Many people are surprised to find that herding breeds such as Australian Shepherds and Border Collies may be extra nippy as puppies and adults because this is a skill they would use to encourage sheep and livestock to move and herd.
Other dogs bred for protective work may also be more likely to bite as puppies.
If you have a puppy that frequently nips under certain circumstances or bites with undue aggression, it may be worth consulting a trainer for guidance.
Puppies love to use their teeth, but the good news is that with consistent love, training, and patience, most puppies can be taught when and where it is acceptable to use their teeth and when it is not.
Do Puppies Grow Out Of Biting?
Most puppies go through a period of time where biting is common, but as they mature, they tend to bite and chew less. This change in biting comes as the result of a mix of maturity and training.
Puppy biting tends to reach its peak between 9 to 12 weeks of age and may persist until they are between 6 to 7 months old.
You will likely notice that around five months old, your puppy is starting to naturally nip and bite less as they mature.
Not only do puppies start to mature mentally after six months of age, which makes them less excitable and reactive, but puppies have also mostly completed their teething by this point.
Puppies that are still frequently biting their owners after nine months of age may have reasons other than their age and puppyhood for biting.
At this time, it would be smart to look at your puppy’s environment, training, and health for reasons that owner biting is continuing to happen regularly.
How Do I Stop My Puppy From Biting When Petting?
From an early age, you can take steps to stop your puppy from biting when you pet it. The key to curbing biting when being petted is patience and consistency, along with the help of a few good chew toys.
When your puppy bites, it is acceptable to calmly but firmly say “no,” remove your hand from the puppy’s space, offer an alternate chew toy, and praise your puppy for any calm behaviors they display.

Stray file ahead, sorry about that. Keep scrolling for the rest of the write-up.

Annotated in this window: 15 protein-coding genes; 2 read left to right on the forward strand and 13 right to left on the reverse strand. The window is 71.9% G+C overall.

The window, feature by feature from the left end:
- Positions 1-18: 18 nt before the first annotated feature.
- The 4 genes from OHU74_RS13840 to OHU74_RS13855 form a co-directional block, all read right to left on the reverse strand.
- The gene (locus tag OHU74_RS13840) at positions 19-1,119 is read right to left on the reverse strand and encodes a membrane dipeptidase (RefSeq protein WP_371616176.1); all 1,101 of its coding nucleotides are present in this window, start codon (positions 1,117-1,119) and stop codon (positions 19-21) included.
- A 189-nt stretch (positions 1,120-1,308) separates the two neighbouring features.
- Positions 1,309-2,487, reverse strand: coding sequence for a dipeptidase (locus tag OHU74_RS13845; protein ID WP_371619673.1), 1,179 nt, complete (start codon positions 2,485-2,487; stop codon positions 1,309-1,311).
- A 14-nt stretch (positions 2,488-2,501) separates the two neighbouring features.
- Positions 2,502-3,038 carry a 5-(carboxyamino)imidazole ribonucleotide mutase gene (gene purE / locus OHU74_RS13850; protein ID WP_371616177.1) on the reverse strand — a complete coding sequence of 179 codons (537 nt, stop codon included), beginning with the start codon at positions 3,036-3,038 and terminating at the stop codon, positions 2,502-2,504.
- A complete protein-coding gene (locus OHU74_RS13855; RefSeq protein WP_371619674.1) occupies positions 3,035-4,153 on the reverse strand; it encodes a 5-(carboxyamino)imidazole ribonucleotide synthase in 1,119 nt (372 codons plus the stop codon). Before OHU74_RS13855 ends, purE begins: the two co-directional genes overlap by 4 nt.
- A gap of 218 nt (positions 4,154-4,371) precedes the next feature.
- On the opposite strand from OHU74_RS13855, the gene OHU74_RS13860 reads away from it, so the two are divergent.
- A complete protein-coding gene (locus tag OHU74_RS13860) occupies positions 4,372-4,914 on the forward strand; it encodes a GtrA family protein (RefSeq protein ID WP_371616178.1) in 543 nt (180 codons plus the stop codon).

Teaching your puppy a verbal cue to stop biting and other undesired behavior from an early age is a smart move as an owner.
Remember, your voice should be clear and firm without screaming at or scaring your dog.
Your command can be as simple as a firm “No,” or any other word that is easy for you to say consistently when your puppy bites.
By adding a verbal cue, you will eventually be able to warn your puppy against biting other people and other naughty behaviors even when you are a short distance away.
If you are petting your puppy and it bites you, remove your hand slowly and stop petting your puppy for a moment.
Be careful not to jerk your hand away, as this may trigger your puppy’s chasing instincts and lead to more biting. Simply lift your hand and tuck it away from puppy teeth.
Reward Good Behaviour
When your puppy shows signs of being calm – sitting or laying down while watching you or nearby activity – reach forward and start to pet them.
Make sure to give them calm verbal praise as you pet them gently. When they are calm, pet your puppy for a bit and then remove your hand again before they have the urge to start biting.
If your puppy immediately starts biting at you again, remove your hand as you did before.
Sometimes a puppy may simply not want to be petted.
Other times they may be in a playful mood and are going to engage in play-biting your hand every time you reach forward. Instead of fighting their mood, redirect it!
If one of my puppies is trying to bite me when I pet them and I have performed the above procedure several times, I know that the puppy is too focused on play and energy-burning to enjoy a calm petting session.
That’s when I remove my hand, wait for the puppy to calm a bit, and then invite the puppy into chewing play with a safe chew toy.
By replacing my hand with an acceptable toy, I’m not rewarding my puppy for biting.
Instead, I am teaching my puppy what things it is and is not okay for them to sink their teeth into!
If your puppy has a biting habit that is causing you or another family member frequent pain or harm, it is completely okay to seek the help of a professional dog trainer.
With a fresh eye on the situation, a trainer can assess your dog’s personality, environment, and behaviors to find the best way to put an end to biting.
It is important to understand that puppies do not stop biting overnight.
Training and maturity must work together over time to eliminate puppy biting.
Have other questions about puppy biting or other related behavior? Well, my following guides may be of help:
- Why Does My Puppy Bite His Tail?
- Why Does My Puppy Lunge At My Face?
- Why Does My Puppy Bite His Paws?
- Why Does My Puppy Growl When I Pick Him Up?
- Why Does My Puppy Bite My Ears?
- Why Does My Puppy Have Hiccups?
- Why Does My Puppy Pee In Her Sleep?
- Why Does My Puppy Lick My Feet?
I am a practiced pet owner with decades of experience owning a number of different pets. I am also the main writer and chief editor here at Pet Educate; a site I created to share everything I’ve learned about pet ownership over the years and my extensive research along the way.